Expatriates from China appear to be another growing community in Taman Desa. Many of them miss a taste of home and head to Old Chengdu Sichuan Restaurant at Faber Towers to satisfy their pangs.
Sichuan cuisine is infamous for their flaming flavours — spicy and hot, pungent and tongue-numbing, all at the same time. This is why the cuisine is also known as mala: ma means “numbing” while la is “spicy” in Mandarin. Key traits of this style of cooking include copious use of ultra-hot Sichuan peppercorns and fiery dried chillies.
At Old Chengdu, try their yuxiang qiezi (which translates literally as “fish fragrant eggplant”), a braised eggplant and pork dish (that has no fish, despite its name); laziji, a mala-style poultry dish that’s also called “farmhouse chicken” as free-range or kampung chicken is used; and to cool off, some braised baby cabbage in chicken stock and wolfberries (perhaps the only non-spicy item on their menu).
Thursday: Await Café
Though it’s located in a quiet neighbourhood (and on the second floor of a nondescript shophouse no less), Await Café often gets customers dropping by from as far as distant states simply to experience their slow-brewed, hand-crafted siphon coffee. What few know, however, is that this little café that could is also an increasingly popular dinner destination.
Besides caffeinated brews, Await Café also makes an authentic Taiwanese-style minced pork rice — this is comfort food at its best. For those who’d like a sandwich, their Elvis Presley — a homage to the King of Rock ‘n’ Roll in the form of a peanut butter, banana and bacon toastie — offsets its decadence with a healthy side salad.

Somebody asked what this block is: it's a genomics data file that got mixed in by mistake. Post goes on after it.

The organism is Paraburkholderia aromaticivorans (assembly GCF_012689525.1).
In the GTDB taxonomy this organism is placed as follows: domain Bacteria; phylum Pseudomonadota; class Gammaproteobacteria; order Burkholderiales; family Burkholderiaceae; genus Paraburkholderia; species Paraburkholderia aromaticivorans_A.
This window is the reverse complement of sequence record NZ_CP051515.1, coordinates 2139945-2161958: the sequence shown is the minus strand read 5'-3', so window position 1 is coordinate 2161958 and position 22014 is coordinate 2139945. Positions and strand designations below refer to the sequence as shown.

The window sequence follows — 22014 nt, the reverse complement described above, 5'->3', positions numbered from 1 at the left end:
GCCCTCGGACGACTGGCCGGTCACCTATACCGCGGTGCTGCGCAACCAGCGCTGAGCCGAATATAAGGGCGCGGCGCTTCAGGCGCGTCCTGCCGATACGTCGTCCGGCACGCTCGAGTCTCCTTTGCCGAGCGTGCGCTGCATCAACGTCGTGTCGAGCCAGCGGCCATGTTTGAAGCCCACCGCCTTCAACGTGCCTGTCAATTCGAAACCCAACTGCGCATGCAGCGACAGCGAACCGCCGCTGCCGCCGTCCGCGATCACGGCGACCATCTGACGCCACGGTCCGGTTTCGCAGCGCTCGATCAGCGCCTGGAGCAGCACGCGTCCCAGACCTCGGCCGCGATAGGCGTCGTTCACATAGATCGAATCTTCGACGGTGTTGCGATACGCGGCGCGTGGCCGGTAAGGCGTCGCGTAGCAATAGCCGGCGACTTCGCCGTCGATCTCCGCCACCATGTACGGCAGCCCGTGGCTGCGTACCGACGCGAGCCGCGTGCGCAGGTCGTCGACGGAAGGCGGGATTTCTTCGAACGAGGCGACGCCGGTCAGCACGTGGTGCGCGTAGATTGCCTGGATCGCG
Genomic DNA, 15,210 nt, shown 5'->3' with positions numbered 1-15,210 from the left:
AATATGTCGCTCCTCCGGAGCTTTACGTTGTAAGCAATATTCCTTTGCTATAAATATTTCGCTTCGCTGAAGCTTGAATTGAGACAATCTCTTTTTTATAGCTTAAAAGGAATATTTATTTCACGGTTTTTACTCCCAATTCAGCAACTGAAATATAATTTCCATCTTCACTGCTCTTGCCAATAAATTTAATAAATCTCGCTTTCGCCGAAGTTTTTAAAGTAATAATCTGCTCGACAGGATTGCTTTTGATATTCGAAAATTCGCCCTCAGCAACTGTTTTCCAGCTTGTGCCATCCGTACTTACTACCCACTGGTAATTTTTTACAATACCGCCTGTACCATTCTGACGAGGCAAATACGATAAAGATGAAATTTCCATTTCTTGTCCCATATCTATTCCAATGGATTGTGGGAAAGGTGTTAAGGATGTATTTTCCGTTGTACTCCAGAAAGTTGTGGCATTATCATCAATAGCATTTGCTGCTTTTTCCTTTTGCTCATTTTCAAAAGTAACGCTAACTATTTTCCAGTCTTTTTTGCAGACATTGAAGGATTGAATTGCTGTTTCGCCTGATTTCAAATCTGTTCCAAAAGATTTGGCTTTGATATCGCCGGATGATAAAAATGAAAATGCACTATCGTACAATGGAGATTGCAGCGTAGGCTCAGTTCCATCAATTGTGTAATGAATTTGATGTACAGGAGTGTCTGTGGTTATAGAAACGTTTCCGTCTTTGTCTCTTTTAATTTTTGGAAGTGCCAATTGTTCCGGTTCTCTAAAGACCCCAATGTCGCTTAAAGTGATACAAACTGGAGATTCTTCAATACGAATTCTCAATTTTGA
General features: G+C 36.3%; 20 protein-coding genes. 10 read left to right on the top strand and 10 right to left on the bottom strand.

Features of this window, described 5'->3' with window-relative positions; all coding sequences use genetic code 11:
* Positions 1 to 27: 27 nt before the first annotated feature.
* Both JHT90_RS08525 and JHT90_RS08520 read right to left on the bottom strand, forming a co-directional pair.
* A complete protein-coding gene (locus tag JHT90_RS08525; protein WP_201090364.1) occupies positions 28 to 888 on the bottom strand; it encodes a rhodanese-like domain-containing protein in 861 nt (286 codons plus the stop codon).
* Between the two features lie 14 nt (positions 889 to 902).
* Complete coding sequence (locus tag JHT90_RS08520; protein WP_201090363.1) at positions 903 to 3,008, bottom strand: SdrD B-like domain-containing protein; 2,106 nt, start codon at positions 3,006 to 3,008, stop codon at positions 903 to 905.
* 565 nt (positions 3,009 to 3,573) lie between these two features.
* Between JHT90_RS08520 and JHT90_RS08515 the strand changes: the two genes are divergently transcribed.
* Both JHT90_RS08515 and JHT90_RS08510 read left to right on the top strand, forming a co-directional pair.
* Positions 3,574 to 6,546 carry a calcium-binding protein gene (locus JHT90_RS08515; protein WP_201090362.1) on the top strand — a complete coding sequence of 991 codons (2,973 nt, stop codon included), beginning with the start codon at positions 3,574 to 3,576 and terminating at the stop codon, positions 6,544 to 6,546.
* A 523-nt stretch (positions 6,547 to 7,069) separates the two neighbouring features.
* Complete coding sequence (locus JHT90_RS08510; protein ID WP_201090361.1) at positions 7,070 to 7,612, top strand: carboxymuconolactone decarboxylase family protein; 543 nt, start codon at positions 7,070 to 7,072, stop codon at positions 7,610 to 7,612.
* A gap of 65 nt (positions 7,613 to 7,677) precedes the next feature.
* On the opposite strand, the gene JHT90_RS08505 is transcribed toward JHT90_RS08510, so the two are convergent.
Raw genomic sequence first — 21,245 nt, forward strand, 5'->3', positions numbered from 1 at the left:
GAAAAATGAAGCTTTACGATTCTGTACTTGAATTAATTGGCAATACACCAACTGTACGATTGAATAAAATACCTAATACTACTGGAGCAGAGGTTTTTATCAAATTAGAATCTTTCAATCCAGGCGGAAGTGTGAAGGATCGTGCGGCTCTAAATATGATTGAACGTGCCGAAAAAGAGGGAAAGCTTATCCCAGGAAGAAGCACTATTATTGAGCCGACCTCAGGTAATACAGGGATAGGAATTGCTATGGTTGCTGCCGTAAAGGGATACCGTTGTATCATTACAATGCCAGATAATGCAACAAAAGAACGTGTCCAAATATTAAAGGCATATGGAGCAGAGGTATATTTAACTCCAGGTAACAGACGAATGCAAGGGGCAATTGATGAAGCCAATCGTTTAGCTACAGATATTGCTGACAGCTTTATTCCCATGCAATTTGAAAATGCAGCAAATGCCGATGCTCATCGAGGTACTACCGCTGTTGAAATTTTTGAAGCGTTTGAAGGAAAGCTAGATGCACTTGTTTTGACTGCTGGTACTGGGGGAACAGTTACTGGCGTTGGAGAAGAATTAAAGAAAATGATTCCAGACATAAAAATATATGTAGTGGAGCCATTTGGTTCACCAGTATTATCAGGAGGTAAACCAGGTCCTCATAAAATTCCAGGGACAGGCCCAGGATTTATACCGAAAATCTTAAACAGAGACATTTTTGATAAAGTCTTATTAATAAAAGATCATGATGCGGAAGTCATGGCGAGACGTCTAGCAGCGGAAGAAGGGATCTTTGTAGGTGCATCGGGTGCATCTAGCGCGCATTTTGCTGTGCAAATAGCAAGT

On weekends, café goers are in for a special treat: Japanese curry rice topped with siew yoke (Chinese roast pork belly). The siew yoke is made fresh by Await Café’s own Nicholas Cheah; this is one barista who knows his way around both the bar and the kitchen.
Friday: Moobaan Thai
Many stay back late on Fridays to avoid the inevitable traffic jam. As a reward for enduring the crawl, how about some spicy Thai fare to perk you up and prepare you for the weekend ahead? Moobaan Thai — practically next door to Fujimoto’s Sanuki Udon — offers affordable Thai street food in a vibrant, colourful environment. (You can’t miss its loud cyan façade for one.)
Alongside staples such as tom yum, pad Thai and som tam (the über-spicy green papaya salad), Moobaan Thai also dishes up khai pa lo, a traditional home-cooked dish of five-spice stewed pork and hard-boiled eggs, the way a Thai grandmother might make it. Its sweet gravy, redolent of the cinnamon, star anise and garlic used, goes perfectly with a bowl or two of steamed white rice.
Saturday: Pang’s Kitchen